The term sense of place has been defined and used in different ways by different people. To some, it is a characteristic that some geographic places have and some do not, while to others it is a feeling or perception held by people (not by the place itself). It is often used in relation to those characteristics that make a place special or unique, as well as to those that foster a sense of authentic human attachment and belonging. Others, such as geographer Yi-Fu Tuan, have pointed to senses of place that are not inherently "positive," such as fear.[1] Some students and educators engage in "place-based education" in order to improve their "sense(s) of place," as well as to use various aspects of place as educational tools in general.
Geographic place
To understand sense of place, the
geographic concept of space needs first to be defined. Geographic space is the space that encircles the planet, through which biological life moves. It is differentiated from "outer space" and "inner space" (inside the mind). One definition of place, proposed by Tuan, is that a place comes into existence when humans give meaning to a part of the larger, undifferentiated space. Any time a location is identified or given a name, it is separated from the undefined space that surrounds it. Some places, however, have been given stronger meanings, names or definitions by society than others. These are the places that are said to have a strong "Sense of Place."
Cultural geographers, anthropologists, sociologists and urban planners study why certain places hold special meaning to particular people or peoples. Places said to have a strong "sense of place" have a strong identity and character that is deeply felt by local inhabitants and by many visitors. Sense of place is a social phenomenon that exists independently of any one individual's perceptions or experiences, yet is dependent on human engagement for its existence. Such a feeling may be derived from the natural environment, but is more often made up of a mix of natural and cultural features in the landscape, and generally includes the people who occupy the place. The sense of place may be strongly enhanced by the place being written about by poets, novelists and historians, or portrayed in art or music, and more recently, through modes of codification aimed at protecting, preserving and enhancing places felt to be of value (such as the "World Heritage Site" designations used around the world, the English "Area of Outstanding Natural Beauty" controls and the American "National Historic Landmark" designation).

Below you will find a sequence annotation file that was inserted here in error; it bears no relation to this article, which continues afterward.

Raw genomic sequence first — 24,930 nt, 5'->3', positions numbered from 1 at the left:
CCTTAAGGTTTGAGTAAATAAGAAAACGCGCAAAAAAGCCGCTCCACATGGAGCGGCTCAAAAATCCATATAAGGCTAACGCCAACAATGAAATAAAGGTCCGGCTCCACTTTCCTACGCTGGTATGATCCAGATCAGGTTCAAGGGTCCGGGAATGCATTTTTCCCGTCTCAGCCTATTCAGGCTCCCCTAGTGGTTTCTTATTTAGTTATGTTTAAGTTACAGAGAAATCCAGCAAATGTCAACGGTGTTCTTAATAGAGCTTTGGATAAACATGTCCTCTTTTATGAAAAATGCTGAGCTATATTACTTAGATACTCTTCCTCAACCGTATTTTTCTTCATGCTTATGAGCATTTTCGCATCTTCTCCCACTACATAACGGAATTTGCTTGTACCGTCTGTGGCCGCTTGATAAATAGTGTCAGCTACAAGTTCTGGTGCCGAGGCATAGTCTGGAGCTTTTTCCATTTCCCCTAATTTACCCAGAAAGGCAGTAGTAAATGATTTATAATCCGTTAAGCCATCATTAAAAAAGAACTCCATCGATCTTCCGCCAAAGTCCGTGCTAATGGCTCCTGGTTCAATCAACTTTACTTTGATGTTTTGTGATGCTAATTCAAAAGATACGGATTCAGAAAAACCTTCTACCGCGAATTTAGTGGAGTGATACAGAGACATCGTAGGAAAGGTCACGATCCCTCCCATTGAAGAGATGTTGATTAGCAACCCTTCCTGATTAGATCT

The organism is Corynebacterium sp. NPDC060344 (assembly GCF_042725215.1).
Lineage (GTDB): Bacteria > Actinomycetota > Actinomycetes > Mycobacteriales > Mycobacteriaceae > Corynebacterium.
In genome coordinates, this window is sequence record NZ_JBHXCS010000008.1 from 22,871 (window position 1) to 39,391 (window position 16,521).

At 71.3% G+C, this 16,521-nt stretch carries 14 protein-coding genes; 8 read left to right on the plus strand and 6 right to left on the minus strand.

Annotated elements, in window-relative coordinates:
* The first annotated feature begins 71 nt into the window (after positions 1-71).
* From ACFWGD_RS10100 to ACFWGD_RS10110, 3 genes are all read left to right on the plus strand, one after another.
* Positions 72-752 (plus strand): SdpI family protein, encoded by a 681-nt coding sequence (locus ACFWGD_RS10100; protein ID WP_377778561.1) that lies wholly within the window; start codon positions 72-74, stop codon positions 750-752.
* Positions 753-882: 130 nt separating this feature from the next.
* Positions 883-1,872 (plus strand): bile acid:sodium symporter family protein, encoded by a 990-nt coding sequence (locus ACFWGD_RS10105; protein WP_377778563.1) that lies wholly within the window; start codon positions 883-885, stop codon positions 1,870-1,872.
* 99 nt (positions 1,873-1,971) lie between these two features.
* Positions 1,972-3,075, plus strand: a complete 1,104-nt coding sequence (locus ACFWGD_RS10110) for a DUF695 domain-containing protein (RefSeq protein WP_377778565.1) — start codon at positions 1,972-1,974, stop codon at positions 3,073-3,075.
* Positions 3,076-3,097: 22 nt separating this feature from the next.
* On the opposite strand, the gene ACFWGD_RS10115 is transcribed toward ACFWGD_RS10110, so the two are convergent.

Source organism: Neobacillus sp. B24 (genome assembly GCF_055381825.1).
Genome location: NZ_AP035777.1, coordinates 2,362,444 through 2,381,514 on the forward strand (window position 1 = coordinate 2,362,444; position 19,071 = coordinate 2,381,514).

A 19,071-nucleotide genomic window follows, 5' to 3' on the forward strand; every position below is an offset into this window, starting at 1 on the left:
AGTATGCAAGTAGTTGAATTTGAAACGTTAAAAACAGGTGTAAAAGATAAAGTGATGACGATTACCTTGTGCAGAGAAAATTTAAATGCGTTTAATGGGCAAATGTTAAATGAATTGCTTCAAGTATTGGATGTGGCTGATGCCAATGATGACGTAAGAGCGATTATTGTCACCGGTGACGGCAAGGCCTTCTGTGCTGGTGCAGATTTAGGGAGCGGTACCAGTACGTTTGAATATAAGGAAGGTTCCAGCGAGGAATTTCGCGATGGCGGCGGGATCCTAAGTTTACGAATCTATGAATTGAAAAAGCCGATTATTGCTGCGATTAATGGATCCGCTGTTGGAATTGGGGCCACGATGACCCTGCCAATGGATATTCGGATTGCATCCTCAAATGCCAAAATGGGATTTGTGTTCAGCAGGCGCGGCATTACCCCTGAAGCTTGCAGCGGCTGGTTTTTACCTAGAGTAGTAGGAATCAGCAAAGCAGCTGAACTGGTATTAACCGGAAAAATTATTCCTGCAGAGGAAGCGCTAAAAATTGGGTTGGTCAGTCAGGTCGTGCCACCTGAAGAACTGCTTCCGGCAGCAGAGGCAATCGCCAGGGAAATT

Places that lack a "sense of place" are sometimes referred to as "placeless" or "inauthentic." Placeless landscapes are those that have no special relationship to the places in which they are located—they could be anywhere. Roadside strip shopping
malls, gas/petrol stations and convenience stores, fast food chains, and chain department stores are often cited as examples of placeless landscape elements. Even some historic sites or districts that have been heavily commercialized (commodified) for tourism and new housing estates are sometimes defined as having lost their sense of place. A classic description of such placeless places is Gertrude Stein's "there is no there there". (

I will post images and articles relating to sense of place and hope that you will join in. So get posting....Cheers Harry